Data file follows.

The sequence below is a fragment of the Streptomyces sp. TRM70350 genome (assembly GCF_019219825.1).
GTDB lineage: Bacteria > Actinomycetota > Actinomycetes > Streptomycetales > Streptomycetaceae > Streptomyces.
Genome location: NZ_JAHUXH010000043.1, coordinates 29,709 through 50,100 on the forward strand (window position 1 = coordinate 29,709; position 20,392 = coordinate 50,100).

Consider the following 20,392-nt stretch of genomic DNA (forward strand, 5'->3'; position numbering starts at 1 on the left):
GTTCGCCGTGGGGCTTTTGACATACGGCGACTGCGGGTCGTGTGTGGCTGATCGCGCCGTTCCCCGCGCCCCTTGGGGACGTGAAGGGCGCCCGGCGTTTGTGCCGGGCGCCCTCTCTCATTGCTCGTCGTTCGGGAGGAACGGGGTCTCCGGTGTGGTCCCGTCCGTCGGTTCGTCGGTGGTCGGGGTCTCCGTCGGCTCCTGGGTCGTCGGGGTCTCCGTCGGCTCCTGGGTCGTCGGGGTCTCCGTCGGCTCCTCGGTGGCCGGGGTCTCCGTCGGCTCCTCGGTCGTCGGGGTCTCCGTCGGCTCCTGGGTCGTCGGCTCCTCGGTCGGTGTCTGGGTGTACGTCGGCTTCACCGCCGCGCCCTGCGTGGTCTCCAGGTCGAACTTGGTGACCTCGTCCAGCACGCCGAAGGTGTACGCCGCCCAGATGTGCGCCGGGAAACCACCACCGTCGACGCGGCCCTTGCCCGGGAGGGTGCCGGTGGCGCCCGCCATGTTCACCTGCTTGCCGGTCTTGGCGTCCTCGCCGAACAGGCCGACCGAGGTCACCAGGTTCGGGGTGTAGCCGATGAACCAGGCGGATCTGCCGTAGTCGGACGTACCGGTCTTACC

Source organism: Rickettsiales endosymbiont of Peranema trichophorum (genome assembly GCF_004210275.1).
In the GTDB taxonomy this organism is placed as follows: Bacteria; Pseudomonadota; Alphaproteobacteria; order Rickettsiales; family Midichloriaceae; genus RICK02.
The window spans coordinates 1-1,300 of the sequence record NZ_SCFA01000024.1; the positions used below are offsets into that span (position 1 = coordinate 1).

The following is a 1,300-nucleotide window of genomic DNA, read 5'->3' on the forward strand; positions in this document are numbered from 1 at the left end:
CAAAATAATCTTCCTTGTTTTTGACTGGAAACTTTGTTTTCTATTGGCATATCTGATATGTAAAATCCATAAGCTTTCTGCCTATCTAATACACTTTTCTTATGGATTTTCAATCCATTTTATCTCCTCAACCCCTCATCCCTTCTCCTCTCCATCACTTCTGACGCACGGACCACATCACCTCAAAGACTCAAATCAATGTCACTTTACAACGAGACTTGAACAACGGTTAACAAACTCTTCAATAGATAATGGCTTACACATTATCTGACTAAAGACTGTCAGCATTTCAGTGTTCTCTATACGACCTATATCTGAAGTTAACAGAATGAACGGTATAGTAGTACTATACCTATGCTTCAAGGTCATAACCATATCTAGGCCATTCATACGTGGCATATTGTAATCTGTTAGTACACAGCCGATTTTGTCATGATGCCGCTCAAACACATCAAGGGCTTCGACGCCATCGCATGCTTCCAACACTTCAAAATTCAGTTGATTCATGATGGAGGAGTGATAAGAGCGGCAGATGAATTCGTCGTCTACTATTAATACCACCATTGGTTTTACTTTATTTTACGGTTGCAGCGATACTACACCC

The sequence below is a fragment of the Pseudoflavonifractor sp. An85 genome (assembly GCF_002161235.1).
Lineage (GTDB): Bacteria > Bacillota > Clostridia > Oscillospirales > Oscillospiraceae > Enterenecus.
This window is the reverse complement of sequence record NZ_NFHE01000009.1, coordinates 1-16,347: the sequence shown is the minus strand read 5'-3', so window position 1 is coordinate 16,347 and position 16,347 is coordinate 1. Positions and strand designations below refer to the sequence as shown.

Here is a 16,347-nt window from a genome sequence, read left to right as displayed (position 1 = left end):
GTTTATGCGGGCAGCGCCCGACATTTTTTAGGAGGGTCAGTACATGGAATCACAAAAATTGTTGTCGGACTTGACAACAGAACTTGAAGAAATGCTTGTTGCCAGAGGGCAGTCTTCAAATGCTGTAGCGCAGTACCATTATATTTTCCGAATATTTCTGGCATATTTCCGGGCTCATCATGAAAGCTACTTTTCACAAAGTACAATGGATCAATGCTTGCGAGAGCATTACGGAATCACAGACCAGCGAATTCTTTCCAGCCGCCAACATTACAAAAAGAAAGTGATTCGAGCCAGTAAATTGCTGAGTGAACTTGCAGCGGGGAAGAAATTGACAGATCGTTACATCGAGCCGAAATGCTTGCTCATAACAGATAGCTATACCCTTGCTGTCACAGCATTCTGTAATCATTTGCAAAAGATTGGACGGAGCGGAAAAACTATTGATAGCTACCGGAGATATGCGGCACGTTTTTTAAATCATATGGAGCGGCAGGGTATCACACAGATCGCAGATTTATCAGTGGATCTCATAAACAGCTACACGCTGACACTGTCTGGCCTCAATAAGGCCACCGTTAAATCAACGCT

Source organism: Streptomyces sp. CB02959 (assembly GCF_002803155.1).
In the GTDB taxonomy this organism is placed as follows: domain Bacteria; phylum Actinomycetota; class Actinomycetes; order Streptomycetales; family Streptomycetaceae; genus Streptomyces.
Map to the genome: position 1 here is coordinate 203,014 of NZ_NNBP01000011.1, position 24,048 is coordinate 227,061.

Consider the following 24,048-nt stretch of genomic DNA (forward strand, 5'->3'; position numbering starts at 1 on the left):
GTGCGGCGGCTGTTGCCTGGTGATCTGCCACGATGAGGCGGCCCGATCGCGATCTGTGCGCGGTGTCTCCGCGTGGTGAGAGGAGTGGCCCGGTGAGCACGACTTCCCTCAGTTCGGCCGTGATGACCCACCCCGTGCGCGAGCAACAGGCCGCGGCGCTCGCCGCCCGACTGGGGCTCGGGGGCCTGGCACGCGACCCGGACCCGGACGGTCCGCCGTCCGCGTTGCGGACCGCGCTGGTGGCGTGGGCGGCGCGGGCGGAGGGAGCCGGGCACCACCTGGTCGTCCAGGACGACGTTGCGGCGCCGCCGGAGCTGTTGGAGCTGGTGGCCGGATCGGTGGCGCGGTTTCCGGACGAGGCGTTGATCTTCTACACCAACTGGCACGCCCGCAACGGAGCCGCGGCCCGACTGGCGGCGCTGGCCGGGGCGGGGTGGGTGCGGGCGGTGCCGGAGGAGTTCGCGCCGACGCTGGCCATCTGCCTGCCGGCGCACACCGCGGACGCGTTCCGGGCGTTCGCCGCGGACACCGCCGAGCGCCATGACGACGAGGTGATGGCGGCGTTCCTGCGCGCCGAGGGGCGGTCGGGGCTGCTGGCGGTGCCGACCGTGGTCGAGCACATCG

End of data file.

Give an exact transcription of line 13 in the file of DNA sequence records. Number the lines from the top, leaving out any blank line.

This window is the reverse complement of sequence record NZ_NFHE01000009.1, coordinates 1-16,347: the sequence shown is the minus strand read 5'-3', so window position 1 is coordinate 16,347 and position 16,347 is coordinate 1. Positions and strand designations below refer to the sequence as shown.